Date Published: January 24, 2019
Publisher: Public Library of Science
Author(s): Yuki Someya, Yoshifumi Tamura, Yoshimitsu Kohmura, Kazuhiro Aoki, Sachio Kawai, Hiroyuki Daida, Hisashi Naito, Claudia Kimie Suemoto.
There is a high incidence of type 2 diabetes in Asian adults, even those with a normal body mass index (BMI) (<25.0 kg/m2). For example, it has been shown that a slightly increased BMI (>23 kg/m2) at middle age is a risk factor for type 2 diabetes in Asians. In this historical cohort study, we investigated whether a slightly increased BMI at college age was also a risk factor for future diabetes in Japanese men.
Six hundred and sixty-one male alumni who graduated from a physical education school between 1971 and 1991 and who responded to follow-up investigation between 2007 and 2017 were included in this study. Participants were categorized into four categories: college BMI of <21.0 kg/m2, 21.0–22.0 kg/m2, 22.0–23.0 kg/m2, and ≥23.0 kg/m2, and the incidence and risk ratio of diabetes were compared between groups. The median follow-up period was 32 years (interquartile range, IQR: 27–36), which included 20,983 person-years of observation. Subjects were 22 (22–22) years old at college graduation, and 55 (50–59) years old at the final follow-up investigation. During the study period, 56 men developed diabetes; the prevalence rates for the lowest to highest BMI categories were 4.4%, 7.6%, 10.5%, and 11.3%, respectively, and their adjusted hazard ratios were 1.00 (reference), 1.77 (95% CI: 0.68–4.30), 2.42 (1.00–5.84), and 2.53 (1.06–6.07), respectively (p = 0.03 for trend). Our data suggest that a BMI over 22.0 kg/m2 at college age is a risk factor for diabetes later in life in Japanese men.
According to the World Health Organization (WHO), diabetes is associated with 1.6 million deaths per year and is recognized as one of the top 10 causes of death worldwide . Overweight and obesity, defined by body mass indexes (BMIs) of more than 25 and 30 kg/m2, respectively, have been reported as risk factors for not only type 2 diabetes, but also for hypertension, dyslipidemia, cardiovascular disease (CVD), and mortality [2–6]. The prevalence of type 2 diabetes is rapidly increasing in Asian countries, and patients with diabetes in Asia are characterized by a lower BMI than those in Western countries; for example, the mean BMI of Asian patients with type 2 diabetes was reported to be approximately 23 kg/m2 . Further, metabolic disorders are also more common in Asians than in BMI-matched Caucasians [8, 9]. In fact, a slightly increased BMI (>23 kg/m2) in middle age (around 50 years old) is recognized as a risk factor for the development of type 2 diabetes in Koreans and Japanese [10, 11]. Accordingly, the American Diabetes Association recommends a BMI cutoff value of 23.0 kg/m2 for screening of type 2 diabetes in Asian Americans .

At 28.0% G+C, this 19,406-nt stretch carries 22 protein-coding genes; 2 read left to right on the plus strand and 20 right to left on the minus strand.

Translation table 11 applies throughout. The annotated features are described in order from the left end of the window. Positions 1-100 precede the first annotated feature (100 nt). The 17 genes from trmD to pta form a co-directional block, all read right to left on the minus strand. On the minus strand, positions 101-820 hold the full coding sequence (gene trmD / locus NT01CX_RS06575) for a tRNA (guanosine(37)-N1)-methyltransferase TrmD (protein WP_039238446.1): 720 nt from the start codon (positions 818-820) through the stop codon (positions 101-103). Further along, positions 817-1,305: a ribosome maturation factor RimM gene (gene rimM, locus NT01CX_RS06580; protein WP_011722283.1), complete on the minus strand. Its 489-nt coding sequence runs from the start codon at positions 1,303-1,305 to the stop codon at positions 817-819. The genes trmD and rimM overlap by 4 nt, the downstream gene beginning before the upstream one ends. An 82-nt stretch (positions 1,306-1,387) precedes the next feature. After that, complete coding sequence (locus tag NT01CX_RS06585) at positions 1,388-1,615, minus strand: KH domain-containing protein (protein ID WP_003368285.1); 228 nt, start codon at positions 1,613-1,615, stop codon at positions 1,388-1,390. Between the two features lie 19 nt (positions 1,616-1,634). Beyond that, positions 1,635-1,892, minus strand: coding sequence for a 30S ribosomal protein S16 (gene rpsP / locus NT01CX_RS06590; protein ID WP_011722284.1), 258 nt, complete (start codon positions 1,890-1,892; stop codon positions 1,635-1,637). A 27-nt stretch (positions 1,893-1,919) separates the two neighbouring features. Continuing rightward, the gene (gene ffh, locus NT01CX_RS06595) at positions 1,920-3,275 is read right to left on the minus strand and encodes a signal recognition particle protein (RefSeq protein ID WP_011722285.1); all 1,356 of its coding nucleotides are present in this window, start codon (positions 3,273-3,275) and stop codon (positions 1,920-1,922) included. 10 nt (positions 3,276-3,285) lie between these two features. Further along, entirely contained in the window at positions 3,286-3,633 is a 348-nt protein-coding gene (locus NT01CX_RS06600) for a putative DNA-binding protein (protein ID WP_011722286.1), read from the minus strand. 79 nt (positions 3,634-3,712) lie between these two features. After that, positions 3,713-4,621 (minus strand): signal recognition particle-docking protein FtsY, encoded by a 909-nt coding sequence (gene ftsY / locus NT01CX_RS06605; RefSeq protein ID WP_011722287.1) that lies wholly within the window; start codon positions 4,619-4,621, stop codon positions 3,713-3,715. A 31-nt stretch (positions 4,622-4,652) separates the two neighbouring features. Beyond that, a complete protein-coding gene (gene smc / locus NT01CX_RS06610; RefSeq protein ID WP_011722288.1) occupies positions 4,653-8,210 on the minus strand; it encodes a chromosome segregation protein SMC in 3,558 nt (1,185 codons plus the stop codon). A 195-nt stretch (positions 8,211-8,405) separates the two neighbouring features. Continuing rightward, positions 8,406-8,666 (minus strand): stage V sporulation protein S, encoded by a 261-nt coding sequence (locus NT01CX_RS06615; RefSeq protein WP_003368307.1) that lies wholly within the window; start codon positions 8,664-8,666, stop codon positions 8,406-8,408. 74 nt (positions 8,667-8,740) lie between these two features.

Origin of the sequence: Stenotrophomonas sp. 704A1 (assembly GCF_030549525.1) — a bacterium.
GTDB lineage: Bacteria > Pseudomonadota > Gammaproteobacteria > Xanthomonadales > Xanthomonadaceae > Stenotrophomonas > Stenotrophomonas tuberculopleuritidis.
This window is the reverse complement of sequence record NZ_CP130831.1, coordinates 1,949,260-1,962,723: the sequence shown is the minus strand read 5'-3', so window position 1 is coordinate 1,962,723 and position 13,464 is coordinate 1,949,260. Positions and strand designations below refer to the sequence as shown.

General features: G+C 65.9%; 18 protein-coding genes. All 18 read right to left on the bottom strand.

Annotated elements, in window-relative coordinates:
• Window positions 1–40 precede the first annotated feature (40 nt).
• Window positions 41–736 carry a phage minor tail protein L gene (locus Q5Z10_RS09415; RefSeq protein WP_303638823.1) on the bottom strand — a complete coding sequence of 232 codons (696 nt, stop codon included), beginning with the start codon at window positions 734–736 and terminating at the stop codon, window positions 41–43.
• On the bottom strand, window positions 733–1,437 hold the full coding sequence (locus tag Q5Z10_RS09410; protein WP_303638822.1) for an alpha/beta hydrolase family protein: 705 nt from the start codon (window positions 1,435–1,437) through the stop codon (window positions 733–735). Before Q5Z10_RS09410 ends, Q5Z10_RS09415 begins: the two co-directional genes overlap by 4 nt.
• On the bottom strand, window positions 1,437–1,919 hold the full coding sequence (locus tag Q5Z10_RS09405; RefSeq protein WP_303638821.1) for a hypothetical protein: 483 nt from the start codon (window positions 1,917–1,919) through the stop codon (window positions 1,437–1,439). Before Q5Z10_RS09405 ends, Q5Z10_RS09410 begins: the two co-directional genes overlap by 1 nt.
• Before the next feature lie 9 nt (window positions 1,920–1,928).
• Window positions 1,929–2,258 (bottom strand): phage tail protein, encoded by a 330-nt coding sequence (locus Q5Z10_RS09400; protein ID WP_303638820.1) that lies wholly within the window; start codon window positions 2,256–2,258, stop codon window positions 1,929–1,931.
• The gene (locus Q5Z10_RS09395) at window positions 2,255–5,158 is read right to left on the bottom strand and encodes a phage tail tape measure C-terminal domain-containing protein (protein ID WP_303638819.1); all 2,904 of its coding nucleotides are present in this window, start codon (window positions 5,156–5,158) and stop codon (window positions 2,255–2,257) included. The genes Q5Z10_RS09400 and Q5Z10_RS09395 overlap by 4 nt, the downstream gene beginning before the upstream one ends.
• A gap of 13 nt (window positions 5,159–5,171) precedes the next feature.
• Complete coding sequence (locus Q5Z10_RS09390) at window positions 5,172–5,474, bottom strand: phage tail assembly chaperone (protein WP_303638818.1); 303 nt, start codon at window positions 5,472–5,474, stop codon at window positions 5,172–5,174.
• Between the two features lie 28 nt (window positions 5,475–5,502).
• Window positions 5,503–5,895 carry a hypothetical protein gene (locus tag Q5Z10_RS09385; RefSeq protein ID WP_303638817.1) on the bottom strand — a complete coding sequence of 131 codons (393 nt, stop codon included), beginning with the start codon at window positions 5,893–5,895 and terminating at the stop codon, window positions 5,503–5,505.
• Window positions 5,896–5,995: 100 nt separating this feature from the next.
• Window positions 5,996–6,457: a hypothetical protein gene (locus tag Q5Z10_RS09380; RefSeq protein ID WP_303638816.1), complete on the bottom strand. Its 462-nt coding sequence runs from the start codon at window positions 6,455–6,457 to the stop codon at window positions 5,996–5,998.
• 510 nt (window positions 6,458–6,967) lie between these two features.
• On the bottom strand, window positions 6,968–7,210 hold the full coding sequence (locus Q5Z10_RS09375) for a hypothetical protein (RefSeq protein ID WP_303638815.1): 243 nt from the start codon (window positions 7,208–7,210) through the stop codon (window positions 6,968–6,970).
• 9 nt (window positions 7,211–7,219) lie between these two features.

In this study, we investigated the relationship between BMI at college age and the future development of diabetes in Japanese male alumni of a physical education school. Hazard ratios for diabetes in the BMI categories of 22–23 kg/m2 and over 23 kg/m2, adjusted for potential confounding factors, were 2.4 and 2.5 times higher, respectively, than that for the BMI category of under 21.0 kg/m2. These data suggest that a slightly increased BMI at college age, even when within the normal range, may be associated with the future development of diabetes in Japanese men.
In conclusion, our data suggest that a BMI over 22.0 kg/m2 at college age is a significant risk factor for future diabetes in Japanese men.